By Carolyn Said
San Francisco Chronicle.
When Brian Schrier calls or texts folks who hire him via TaskRabbit to do odd jobs, his actual phone number — and theirs — is masked. Instead, a proxy number appears on both phone screens.
“That way I don’t get little old ladies calling me at 2 in the morning,” he said.
Communications between customers and service providers are crucial for a slew of on-demand services like TaskRabbit, Uber, Lyft, Airbnb, Handy, Washio, Postmates and more. But privacy concerns mean that neither party wants to share phone numbers with a stranger.
All of those companies, and many more, use cloud software from San Francisco’s Twilio to provide anonymized phone calls and texts.
“Twilio is one of the hidden giants of the sharing economy,” said Arun Sundararajan, an NYU business professor who studies the emerging sector in which people rent, sell or share assets with others. “They are a critical piece of the infrastructure.”
The reasons are clear, he said. Peer-to-peer marketplaces need to facilitate trust among participants, since their core businesses require people to get into strangers’ cars or stay in strangers’ homes, for instance. But at the same time, participants may want to shield aspects of their identity.
“There needs to be a balance between trust and privacy,” he said.
At the same time, communication to confirm logistics — a HomeJoy cleaner or TaskRabbit worker is en route, for instance — is crucial.
“These guys are the name of the game to make that happen,” said Scott Raney, a partner at Redpoint Ventures, which led a $70 million funding round in Twilio which has $110 million in total backing. “They’re also a key part of the success of a lot of these businesses that bridge offline and online, because absent communications, you don’t have that many reliable ways to interact with your customer.”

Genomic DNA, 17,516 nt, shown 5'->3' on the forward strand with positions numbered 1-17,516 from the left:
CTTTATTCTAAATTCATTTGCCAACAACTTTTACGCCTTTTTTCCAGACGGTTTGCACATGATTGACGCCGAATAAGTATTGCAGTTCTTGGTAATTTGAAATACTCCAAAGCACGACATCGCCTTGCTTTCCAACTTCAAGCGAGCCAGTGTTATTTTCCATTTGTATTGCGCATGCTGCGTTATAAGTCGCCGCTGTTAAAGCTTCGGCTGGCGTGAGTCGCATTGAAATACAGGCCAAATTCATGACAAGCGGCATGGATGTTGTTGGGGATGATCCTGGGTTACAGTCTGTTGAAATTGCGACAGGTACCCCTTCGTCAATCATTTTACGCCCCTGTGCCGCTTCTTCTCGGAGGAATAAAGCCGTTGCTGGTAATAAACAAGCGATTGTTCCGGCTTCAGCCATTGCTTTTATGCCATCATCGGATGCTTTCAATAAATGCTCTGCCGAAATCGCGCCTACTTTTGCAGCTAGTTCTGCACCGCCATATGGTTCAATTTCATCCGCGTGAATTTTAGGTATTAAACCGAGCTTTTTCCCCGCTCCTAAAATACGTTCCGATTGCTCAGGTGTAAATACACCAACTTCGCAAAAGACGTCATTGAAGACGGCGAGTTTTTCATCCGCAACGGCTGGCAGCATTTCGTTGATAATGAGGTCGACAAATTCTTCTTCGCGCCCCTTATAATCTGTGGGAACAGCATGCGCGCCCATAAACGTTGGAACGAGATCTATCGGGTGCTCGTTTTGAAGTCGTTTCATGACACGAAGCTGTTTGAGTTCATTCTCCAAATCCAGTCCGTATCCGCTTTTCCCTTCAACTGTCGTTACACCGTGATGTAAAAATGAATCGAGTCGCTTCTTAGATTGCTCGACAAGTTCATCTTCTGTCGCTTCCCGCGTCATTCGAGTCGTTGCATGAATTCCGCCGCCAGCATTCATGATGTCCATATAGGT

Twilio writes software that developers can add to their code to integrate communications into their programs.
Twilio CEO and founder Jeff Lawson is an entrepreneur who has created content company Versity.com, ticket service StubHub and brick-and-mortar retailer NineStar, as well as serving as a product manager at Amazon Web Services.
“I love starting companies,” he said. “Every company I started had a need to communicate better with customers or vendors.”
That was especially true for StubHub, which facilitates ticket deliveries from sellers with extra tickets to buyers, often with little time to spare before an event starts.
But building a physical network was time-consuming and costly. “Legacy industry sells forklift solutions that cost millions and take a small army of contractors 18 to 24 months to implement,” Lawson said.
That experience, as well as communication needs at his other startups, was the inspiration for Twilio. “Software-powered communications is more streamlined,” Lawson said.
Several hundred companies, from startups to Fortune 500 enterprises like Home Depot, Coca-Cola and Walmart, are customers.
Twilio’s technology powers a wide range of communications: call centers and customer support; sales (“click to call” in an app, for instance); business collaboration (such as group conference calls); market and lead management.
The “get it now” markets are a fast-growing part of the business.
“The on-demand economy is all about using technology to connect buyers and sellers, or consumers and service providers,” Lawson said.
Brian Leonard, TaskRabbit chief technology officer, summed up the need in a blog post. “Someone needs something right now; there should be a Batsignal in the sky,” he wrote.
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